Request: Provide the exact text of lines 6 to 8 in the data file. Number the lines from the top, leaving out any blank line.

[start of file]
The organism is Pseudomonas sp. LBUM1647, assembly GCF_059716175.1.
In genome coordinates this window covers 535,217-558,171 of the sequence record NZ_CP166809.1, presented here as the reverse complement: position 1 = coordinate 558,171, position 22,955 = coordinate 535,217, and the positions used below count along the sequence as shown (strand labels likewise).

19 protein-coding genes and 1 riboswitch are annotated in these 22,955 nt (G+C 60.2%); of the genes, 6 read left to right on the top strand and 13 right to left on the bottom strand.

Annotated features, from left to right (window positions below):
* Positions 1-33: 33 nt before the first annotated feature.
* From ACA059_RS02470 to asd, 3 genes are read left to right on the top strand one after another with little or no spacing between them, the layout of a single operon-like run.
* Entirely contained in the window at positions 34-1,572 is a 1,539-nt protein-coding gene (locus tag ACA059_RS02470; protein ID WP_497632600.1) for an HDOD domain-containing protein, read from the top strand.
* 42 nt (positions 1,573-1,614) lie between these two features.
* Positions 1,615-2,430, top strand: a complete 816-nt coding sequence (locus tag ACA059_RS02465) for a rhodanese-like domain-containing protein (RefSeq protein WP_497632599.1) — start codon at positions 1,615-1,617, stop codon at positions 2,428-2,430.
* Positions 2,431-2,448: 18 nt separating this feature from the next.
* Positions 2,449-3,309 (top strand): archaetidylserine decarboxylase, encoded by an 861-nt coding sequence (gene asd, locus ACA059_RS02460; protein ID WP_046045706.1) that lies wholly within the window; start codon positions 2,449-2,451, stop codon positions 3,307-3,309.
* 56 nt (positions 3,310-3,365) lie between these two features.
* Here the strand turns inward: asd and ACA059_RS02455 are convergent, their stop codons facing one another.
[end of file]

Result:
* From ACA059_RS02470 to asd, 3 genes are read left to right on the top strand one after another with little or no spacing between them, the layout of a single operon-like run.
* Entirely contained in the window at positions 34-1,572 is a 1,539-nt protein-coding gene (locus tag ACA059_RS02470; protein ID WP_497632600.1) for an HDOD domain-containing protein, read from the top strand.
* 42 nt (positions 1,573-1,614) lie between these two features.